Sydney house prices now crashing at more than 20% annualised rate

Christopher Joye

Coolabah Capital

As a result of the RBA's extraordinary decision to hammer unsuspecting households with a staggering 125 basis points of mortgage rate hikes in the space of just two months (ie, from early May to early July), which will likely be upsized to an unprecedented 175 basis points of hikes at their next meeting, Sydney house prices are now falling at an equally unprecedented 20% plus annualised pace.

Using the daily hedonic index data published by CoreLogic, which is the RBA's preferred housing benchmark, we find that the rolling 30 day change in Sydney home values has dropped precipitously from +2.83% in August 2021 to -2.21% as at 11 July. That means that residential real estate in Sydney is now declining at an annualised rate north of 20%. 

While this housing crash appears to have shocked many analysts and economists, and of course the millions of unwitting families who were relentlessly advised by the RBA in 2020 and 2021 to borrow and spend as much as possible because they would not lift interest rates until 2024 at the earliest, it is, regrettably, smack-bang in line with the central case that we outlined late last year.

In the month of June, Sydney home values plunged 1.6%. They have fallen at an even more rapid rate over the first 11 days of July, slumping by another 0.7%. Melbourne dwelling values are closely tracking Sydney prices, albeit with a lag. In June, Melbourne home values fell 1.1% and they have lost another 0.4% in the first 1-2 weeks of July. 

The first chart below shows the rolling 30 day change in Sydney and Melbourne dwelling values. The second chart illustrates the change in the Sydney and Melbourne dwelling price indices published by CoreLogic. 

Sydney house prices are tracking to decline by more than 20%
The mother-of-all Aussie housing crashes has begun...

Sadly, this only reaffirms our dour October 2021 forecast that Australian house prices will correct 15% to 25% after the first 100 basis points of the RBA hikes, crushing consumer and business confidence, and adversely impacting consumption across the economy. 

This has slowly become a consensus economist view, although there are some property spruikers who claim that house prices will continue climbing inexorably because higher interest rates will have no impact on them. 

It's also worth noting that we are not preternatural perma-bears when it comes to Aussie housing. Quite the contrary: we were far and away the most bullish (and accurate) forecasters on Aussie housing in early 2020 when everyone else was expecting prices to drop 10-20%.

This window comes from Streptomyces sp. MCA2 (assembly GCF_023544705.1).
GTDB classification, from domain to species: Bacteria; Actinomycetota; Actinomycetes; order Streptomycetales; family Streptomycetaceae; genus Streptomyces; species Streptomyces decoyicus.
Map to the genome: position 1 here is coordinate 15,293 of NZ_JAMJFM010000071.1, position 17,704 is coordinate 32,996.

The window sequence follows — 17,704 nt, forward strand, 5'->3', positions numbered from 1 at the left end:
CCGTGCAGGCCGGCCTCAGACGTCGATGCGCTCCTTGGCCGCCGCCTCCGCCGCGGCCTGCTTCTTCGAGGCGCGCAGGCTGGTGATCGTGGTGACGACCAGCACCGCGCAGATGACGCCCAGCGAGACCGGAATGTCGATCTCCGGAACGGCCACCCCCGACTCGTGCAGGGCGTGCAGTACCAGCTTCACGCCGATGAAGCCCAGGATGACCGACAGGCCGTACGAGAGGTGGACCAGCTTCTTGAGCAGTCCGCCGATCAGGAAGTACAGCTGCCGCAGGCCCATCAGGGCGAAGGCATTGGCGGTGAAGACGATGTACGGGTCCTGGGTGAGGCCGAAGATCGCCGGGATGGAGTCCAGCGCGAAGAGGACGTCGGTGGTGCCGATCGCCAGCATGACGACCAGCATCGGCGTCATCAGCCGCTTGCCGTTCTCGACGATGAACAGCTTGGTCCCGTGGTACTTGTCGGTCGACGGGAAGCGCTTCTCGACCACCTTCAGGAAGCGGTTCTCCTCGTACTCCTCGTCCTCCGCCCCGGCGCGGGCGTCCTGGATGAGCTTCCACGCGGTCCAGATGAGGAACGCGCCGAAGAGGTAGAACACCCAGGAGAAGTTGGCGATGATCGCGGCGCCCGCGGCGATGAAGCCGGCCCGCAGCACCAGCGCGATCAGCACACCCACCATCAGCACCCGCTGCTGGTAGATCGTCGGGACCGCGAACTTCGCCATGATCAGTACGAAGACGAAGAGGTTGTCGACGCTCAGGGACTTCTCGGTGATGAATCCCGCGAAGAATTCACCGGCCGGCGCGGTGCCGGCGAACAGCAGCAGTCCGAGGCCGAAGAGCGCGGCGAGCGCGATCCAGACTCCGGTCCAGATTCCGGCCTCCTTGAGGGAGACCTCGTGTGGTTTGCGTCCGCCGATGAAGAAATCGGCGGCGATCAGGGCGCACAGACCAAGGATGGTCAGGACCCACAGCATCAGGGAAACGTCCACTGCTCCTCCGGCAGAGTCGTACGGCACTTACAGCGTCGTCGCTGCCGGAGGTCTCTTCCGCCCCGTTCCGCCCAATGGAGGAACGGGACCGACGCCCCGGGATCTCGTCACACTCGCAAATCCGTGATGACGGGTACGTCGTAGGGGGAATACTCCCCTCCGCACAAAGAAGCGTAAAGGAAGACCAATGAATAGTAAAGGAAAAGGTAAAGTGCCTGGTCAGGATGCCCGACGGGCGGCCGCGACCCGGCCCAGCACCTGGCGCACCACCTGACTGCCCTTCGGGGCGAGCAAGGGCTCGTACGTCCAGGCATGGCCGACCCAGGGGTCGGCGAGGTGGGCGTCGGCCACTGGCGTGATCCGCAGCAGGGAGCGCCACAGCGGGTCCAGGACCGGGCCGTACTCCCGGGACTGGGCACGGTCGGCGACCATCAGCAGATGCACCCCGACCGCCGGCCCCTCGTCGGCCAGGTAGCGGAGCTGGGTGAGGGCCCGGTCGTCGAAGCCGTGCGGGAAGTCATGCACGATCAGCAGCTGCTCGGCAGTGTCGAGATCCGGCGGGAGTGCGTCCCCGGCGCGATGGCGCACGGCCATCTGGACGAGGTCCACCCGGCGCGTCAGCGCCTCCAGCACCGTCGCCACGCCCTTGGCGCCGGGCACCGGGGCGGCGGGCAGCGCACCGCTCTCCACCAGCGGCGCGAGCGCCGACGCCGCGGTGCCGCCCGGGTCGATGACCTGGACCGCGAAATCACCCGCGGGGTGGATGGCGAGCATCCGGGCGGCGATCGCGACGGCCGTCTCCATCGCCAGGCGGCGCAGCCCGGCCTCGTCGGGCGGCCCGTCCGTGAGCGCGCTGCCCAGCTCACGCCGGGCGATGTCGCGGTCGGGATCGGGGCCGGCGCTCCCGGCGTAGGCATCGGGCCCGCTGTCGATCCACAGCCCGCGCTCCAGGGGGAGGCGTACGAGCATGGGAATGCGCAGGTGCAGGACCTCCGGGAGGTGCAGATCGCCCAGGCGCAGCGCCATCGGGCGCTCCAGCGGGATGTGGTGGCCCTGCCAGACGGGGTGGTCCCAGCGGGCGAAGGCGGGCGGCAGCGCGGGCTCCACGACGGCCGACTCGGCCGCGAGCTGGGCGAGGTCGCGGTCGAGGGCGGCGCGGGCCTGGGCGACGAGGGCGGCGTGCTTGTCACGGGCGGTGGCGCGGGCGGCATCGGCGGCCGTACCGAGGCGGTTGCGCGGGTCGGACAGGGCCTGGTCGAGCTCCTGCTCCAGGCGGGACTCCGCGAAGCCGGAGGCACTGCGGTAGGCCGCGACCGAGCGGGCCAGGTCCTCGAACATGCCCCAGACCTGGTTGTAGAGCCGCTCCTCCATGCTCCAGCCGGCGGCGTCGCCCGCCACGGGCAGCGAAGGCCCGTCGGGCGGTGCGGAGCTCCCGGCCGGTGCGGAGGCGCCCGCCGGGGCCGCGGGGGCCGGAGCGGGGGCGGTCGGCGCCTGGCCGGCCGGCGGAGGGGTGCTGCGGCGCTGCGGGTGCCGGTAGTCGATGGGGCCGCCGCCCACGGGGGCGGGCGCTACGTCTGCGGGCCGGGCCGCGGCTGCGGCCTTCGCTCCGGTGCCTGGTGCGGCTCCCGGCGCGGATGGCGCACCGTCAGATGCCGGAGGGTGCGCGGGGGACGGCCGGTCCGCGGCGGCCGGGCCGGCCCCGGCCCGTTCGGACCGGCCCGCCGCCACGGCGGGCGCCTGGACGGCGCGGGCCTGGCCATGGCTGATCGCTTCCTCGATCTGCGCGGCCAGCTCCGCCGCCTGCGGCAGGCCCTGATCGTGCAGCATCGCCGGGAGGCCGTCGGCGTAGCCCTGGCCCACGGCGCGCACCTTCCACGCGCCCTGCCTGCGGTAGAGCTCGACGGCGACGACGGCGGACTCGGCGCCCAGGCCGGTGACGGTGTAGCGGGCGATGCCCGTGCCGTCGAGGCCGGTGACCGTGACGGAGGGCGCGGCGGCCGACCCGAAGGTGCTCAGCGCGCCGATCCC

While the RBA is setting itself up to hike rates by another 50 basis points in August in response to lagged inflation data heavily influenced by temporary supply-side shocks, we project that the record collapse in the value of Aussie households' most important asset will ultimately act as a constraint on the extent to which the RBA can continue to lift interest rates. After over-egging policy, there is indeed every chance the RBA is forced to cut rates at some point in 2023.

Aussie households face a multiplicity of headwinds, including:

  1. The fastest interest rate increases in a quarter of a century, which will crush disposable incomes;
  2. A massive, albeit hopefully temporary, reduction in real wage growth as a result of a huge, one-off increase in inflation attributable to a conga-line of supply-side shocks;
  3. A record decline in the value of their largest asset, the owner-occupied home; 
  4. The largest decline in the value of their superannuation savings since the GFC; and
  5. Finally, the spectre of fiscal policy dragging on growth as both the Commonwealth and States turn their focus to budget repair and the prospect of higher taxes.

The heinous policy mistakes the RBA made both before and after the pandemic were attributed to dodgy forecasts. As the RBA once again embarks on ultra-aggressive policy changes predicated on completely unreliable forecasts of the future, history sadly appears to be repeating itself...

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Christopher Joye
Portfolio Manager & Chief Investment Officer
Coolabah Capital

Chris co-founded Coolabah in 2011, which today runs $7 billion with a team of 33 executives focussed on generating credit alpha from mispricings across fixed-income markets. In 2019, Chris was selected as one of FE fundinfo’s Top 10 “Alpha...

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